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In this study, Nuclear Power Plant (NPP) construction schedule delay risk assessment methodology is developed and the construction delay risk is assessed for turnkey international NPP projects. Three levels of delay factors were selected through literature review and discussions with nuclear industry experts. A questionnaire survey was conducted on the basis of an analytic hierarchy process (AHP) and Relative Importance Index (RII) methods and the schedule delay risk is assessed qualitatively and quantitatively by severity and frequency of occurrence of delay factors. This study assigns four main delay factors to the first level: main contractor, utility, regulatory authority, and financial and country factor. The second and the third levels are designed with 12 sub-factors and 32 sub-sub-factors, respectively. This study finds the top five most important sub-sub-factors, which are as follows: policy changes, political instability and public intervention; uncompromising regulatory criteria and licensing documents conflicting with existing regulations; robust design document review procedures; redesign due to errors in design and design changes; and worldwide shortage of qualified and experienced nuclear specific equipment manufacturers. The proposed combined AHP-RII methodology is capable of assessing delay risk effectively and efficiently. Decision makers can apply risk informed decision making to avoid unexpected construction delays of NPPs.
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Full-text available
Risk management is critical for success in project-based industries, especially in the construction industry. In current literature, various risk-based decision support systems have been proposed to systematically identify and assess risks. However, majority of these systems use the risk ratings assigned by the decision-makers, mainly, probability and impact ratings, as input values and quantify the level of risk associated with the project based on these inputs. However, in majority of the cases, these ratings are assigned based on the subjective judgment of the decision-makers and highly depend on their level of knowledge, risk attitude and assumptions. This paper attempts to explore the process of assignment of risk ratings by the decision makers and question how the reliability of the risk assessment process can be enhanced in practice. In this effort, a risk mapping tool that has been developed by the authors is used to conduct a case study that explains how the risk ratings are defined by different decision- makers and identify the reasons of possible divergence between assigned ratings. In this regard, a case study is conducted with three construction experts by using data of a real construction project and risk assessment exercise has been repeated using different strategies to collect expert opinion on risk ratings. The results of the case study show that although the subjectivity of ratings and sensitivity to risk attitude cannot be totally overcome, some strategies may be used to ensure a more reliable risk rating process. Those strategies mainly cover minimization of divergence of assumptions made by the decision-makers, clarifying what is included under the identified risk factors by defining sub-risk attributes and facilitating group decision-making.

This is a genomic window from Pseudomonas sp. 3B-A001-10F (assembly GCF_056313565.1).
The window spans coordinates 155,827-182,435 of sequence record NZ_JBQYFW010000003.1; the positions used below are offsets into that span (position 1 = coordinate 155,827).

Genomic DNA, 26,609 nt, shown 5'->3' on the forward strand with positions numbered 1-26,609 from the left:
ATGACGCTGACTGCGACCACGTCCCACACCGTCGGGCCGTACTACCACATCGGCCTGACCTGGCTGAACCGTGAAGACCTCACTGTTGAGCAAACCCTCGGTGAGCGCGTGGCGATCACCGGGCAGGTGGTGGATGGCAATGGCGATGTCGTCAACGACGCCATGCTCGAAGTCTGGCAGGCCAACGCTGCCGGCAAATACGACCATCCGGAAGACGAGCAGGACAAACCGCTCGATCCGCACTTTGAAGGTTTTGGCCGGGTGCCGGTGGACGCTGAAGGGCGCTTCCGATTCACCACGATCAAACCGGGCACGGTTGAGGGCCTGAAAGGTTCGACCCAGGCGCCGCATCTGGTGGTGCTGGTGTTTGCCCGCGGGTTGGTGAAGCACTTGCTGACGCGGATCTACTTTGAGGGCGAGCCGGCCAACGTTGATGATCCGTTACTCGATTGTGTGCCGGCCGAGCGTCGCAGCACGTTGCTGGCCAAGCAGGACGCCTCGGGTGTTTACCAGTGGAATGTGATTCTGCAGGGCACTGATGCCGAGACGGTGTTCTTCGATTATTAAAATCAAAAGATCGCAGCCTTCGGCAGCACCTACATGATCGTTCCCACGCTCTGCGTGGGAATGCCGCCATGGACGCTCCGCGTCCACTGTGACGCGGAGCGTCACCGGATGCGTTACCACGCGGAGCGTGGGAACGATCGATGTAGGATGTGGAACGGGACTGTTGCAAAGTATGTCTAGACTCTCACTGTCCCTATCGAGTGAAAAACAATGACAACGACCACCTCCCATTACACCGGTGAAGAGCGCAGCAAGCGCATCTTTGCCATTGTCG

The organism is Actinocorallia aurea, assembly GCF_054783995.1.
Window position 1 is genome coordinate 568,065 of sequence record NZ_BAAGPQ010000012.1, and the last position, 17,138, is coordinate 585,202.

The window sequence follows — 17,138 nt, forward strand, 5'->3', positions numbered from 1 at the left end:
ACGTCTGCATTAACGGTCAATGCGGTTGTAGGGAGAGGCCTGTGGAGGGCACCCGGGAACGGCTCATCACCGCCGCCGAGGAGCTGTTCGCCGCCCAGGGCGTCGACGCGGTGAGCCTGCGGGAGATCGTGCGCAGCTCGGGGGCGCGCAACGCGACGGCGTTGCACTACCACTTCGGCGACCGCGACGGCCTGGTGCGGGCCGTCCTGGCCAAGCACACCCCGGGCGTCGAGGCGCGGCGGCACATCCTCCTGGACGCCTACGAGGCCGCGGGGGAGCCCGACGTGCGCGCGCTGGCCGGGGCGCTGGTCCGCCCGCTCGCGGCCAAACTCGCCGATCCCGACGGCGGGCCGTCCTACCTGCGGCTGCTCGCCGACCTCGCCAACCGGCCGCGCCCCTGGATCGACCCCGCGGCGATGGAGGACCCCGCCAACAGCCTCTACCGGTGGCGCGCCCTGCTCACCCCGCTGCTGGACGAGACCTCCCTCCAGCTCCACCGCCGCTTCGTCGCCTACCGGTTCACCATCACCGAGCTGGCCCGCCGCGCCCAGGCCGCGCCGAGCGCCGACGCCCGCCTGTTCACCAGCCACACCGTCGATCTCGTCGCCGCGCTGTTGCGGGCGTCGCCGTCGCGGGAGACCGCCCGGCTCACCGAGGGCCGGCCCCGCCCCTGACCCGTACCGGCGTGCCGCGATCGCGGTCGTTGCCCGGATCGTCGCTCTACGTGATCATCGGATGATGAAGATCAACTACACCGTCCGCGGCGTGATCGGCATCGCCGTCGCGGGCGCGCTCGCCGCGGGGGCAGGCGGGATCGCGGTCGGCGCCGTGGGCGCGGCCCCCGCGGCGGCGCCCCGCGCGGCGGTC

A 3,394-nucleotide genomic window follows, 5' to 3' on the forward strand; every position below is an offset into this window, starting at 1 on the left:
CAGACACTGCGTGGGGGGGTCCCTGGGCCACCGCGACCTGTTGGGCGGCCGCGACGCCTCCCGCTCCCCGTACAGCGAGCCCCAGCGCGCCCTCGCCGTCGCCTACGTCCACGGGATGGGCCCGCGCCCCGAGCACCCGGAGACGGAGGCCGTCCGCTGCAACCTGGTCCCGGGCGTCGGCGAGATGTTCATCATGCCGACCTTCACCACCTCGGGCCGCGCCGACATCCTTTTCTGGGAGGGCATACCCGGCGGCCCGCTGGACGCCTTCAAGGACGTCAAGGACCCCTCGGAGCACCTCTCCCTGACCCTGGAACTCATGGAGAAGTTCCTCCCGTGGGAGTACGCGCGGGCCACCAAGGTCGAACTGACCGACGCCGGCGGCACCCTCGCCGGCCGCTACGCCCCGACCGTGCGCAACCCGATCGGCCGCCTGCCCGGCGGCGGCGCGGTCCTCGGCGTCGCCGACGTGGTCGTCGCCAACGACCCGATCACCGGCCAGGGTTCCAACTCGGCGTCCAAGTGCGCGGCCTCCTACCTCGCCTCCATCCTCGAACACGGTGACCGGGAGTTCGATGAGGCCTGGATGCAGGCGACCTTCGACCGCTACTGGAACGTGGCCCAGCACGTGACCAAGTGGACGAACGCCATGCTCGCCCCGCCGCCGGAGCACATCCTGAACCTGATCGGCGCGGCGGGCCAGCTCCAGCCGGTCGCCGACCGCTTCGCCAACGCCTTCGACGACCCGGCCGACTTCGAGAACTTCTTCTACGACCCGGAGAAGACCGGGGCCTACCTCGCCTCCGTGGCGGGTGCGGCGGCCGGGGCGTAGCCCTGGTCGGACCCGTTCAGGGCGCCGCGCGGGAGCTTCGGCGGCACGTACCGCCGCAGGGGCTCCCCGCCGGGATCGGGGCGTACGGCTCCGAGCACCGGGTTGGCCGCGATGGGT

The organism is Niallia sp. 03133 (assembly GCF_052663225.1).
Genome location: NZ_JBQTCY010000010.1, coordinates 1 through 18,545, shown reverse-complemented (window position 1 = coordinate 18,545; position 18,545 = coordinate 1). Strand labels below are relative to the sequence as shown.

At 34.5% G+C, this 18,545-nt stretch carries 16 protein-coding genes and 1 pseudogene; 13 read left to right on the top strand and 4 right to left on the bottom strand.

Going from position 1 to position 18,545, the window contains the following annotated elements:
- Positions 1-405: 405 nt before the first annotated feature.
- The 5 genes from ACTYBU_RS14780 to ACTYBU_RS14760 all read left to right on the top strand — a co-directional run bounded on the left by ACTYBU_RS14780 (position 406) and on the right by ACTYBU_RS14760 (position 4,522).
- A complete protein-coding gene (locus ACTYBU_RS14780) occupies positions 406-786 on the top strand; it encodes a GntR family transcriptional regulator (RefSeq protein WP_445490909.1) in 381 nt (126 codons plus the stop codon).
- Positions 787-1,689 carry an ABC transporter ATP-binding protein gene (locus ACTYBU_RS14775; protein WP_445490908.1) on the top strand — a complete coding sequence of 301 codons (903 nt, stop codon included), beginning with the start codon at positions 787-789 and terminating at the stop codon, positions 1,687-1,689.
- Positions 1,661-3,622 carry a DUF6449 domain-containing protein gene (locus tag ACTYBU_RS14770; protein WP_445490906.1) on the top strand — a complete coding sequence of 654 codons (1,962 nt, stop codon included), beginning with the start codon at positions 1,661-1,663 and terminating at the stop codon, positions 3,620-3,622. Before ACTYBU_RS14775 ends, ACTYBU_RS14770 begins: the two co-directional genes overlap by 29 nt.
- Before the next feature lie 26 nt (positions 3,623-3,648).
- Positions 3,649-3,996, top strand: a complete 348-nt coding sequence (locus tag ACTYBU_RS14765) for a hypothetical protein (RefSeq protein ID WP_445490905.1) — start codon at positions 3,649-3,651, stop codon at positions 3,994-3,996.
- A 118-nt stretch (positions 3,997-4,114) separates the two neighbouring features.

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The literature on construction and project risk management published during the period from 1960 to 1997 is reviewed and analysed to identify trends and foci in research and practice. This analysis is used to identify gaps and inconsistencies in the knowledge and treatment of construction and project risk. The findings suggested that political, economic, financial and cultural categories of construction risk deserve greater research attention, as do those associated with quality assurance, and occupational health and safety. Temporal aspects of risk, and risk communication, are also important fields for investigation.